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This eBook from the Gutenberg Project consists of approximately 146 pages of information about Savva and the Life of Man.

THE SECOND ACT

Within the enclosure of the monastery.  In the rear, at the left, appear the monastery buildings, the refectory, monks’ cells, parts of the church and the steeple, all connected by passageways with arched gates.  Board-walks run in different directions in the court.  At the right the corner of the steeple wall is seen slightly jutting out.  Nestling against it is a small monastic cemetery surrounded by a light, grilled iron fence.  Marble monuments and slabs of stone and iron are sunk deep into the earth.  All are old and twisted.  It is a long time since anyone was buried there.  The cemetery contains also some wild rose-bushes and two or three rather small trees.

It is evening, after vespers.  Long shadows are falling from the tower and the walls.  The monastery and the steeple are bathed in the reddish light of the setting sun.  Monks, novices and pilgrims pass along the board-walks.  In the beginning of the act may be heard behind the scenes the driving of a village herd, the cracking of a herdsman’s whip, the bleating of sheep, the lowing of cattle, and dull cries.  Toward the end of the act it grows much darker, and the movement in the yard ceases almost entirely.

Savva, Speransky, and the Young Friar are seated on a bench by the iron fence.  Speransky is holding his hat on his knees, and now and then he strokes his long, straight hair, which is hanging in two mournful strands over his long, pale face.  He holds his legs together speaks in a low, sad tone, and gesticulates with extended forefinger.  The Friar, young, round-faced, and vigorous, pays no attention to the conversation, but is smiling continually, as if at his own thoughts._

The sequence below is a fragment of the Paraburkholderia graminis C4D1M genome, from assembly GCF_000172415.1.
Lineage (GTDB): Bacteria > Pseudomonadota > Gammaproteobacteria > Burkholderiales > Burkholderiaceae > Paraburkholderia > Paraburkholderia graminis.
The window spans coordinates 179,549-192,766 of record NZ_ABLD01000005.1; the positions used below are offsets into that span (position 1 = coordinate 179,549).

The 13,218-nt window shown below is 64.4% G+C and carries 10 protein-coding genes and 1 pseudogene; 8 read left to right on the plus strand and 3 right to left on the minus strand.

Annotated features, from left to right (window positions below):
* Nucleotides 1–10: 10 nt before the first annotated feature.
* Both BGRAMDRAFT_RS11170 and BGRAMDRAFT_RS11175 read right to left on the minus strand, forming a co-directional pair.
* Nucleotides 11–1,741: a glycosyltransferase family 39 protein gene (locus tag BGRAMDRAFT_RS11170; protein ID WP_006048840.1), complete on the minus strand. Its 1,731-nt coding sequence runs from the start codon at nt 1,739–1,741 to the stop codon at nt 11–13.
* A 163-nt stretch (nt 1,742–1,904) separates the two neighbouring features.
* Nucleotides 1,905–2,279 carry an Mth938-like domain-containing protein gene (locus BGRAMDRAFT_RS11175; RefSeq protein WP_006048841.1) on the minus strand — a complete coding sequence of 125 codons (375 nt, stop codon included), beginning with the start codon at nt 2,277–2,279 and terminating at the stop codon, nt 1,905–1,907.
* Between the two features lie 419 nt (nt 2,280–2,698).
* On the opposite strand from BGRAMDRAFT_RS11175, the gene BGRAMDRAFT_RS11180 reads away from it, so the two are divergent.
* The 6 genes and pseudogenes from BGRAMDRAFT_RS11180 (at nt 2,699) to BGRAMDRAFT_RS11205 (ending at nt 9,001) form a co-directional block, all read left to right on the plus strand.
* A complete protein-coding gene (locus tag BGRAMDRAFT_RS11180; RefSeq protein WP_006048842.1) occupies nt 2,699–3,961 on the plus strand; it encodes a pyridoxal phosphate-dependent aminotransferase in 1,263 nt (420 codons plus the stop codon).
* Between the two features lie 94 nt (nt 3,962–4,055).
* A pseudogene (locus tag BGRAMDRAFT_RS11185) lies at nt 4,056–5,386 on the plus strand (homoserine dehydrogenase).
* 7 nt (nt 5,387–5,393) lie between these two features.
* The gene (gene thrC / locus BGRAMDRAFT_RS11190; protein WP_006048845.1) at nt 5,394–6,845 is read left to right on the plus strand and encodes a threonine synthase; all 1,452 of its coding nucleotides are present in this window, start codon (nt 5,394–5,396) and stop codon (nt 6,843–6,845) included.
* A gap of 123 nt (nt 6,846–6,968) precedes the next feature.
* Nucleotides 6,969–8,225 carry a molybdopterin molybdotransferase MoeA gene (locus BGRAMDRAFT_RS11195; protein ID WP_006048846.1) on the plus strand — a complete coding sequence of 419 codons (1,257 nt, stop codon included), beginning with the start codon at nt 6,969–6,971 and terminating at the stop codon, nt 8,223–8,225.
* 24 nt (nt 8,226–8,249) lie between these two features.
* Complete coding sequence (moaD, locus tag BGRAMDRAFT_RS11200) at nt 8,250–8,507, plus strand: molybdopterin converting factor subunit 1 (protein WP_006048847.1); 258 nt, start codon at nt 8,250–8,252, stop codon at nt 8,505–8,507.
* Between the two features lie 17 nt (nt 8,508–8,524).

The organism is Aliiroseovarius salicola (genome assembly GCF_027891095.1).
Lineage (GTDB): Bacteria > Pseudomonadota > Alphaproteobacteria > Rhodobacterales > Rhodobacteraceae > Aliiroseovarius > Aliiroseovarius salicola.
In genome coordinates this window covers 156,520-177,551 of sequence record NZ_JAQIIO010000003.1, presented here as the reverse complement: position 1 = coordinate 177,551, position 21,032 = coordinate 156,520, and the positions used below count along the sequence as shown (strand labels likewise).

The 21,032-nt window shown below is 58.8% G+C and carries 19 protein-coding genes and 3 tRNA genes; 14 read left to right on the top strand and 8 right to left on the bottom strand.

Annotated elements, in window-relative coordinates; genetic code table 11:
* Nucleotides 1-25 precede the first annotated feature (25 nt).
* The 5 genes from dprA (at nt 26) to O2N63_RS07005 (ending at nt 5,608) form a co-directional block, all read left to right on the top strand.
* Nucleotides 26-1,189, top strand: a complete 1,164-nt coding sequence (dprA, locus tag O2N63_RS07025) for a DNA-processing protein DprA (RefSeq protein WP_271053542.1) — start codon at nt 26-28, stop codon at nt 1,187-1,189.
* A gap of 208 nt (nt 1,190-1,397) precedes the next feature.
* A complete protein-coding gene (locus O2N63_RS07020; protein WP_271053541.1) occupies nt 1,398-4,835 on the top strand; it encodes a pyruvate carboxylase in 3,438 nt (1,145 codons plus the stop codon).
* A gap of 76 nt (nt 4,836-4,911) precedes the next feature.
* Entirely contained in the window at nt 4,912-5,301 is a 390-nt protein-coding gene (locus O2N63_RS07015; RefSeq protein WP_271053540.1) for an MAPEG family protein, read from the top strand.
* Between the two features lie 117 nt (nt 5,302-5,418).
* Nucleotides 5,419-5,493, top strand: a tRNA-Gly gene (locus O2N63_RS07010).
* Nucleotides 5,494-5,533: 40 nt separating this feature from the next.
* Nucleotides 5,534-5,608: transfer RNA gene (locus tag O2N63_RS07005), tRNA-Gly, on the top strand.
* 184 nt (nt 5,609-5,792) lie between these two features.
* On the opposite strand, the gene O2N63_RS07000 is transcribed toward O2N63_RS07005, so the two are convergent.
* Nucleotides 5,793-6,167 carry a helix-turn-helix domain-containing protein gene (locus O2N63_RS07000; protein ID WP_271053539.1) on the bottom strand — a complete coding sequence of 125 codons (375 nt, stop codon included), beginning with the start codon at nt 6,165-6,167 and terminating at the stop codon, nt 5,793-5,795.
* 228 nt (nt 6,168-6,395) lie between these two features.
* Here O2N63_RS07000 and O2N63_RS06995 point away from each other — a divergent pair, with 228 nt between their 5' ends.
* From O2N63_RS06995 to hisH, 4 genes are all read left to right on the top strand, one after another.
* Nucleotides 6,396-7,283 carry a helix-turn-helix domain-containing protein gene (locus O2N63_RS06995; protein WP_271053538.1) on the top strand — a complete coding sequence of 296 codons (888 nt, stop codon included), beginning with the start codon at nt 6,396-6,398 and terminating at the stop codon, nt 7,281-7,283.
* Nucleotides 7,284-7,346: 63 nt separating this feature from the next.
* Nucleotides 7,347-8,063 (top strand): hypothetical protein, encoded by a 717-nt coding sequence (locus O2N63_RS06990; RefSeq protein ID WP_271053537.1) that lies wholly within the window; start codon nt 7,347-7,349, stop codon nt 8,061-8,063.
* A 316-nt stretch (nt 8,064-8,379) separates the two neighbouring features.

SAVVA (preoccupied, looking aside)

Yes.  What kind of work do you do here?

SPERANSKY

None at all, Mr. Savva.  How can a man in my condition do any work?  Once a man begins to doubt his own existence, the obligation to work naturally ceases to exist for him.  But the deacon’s wife does not understand it.  She is a very stupid woman, utterly lacking in education, and, moreover, of an unlovely, cruel disposition.  She insists on making me work.  But you can imagine the sort of work I do under the circumstances.  You see, the situation is this.  I have a splendid appetite.  That appetite began to develop while I was yet a student in the seminary.  Now this deaconess, if you please, makes a fuss about every piece of bread I eat.  She doesn’t understand, the ignorant woman, the possibility of the non-existence of this piece of bread.  If I had a real existence like the rest of you, I should feel very bad, but in my present condition her attacks don’t affect me in the least.  Nothing affects me, Mr. Savva, nothing in the wide world.

SAVVA (smiling at the Friar’s unconscious joy, but still preoccupied) How long have you been in this condition?

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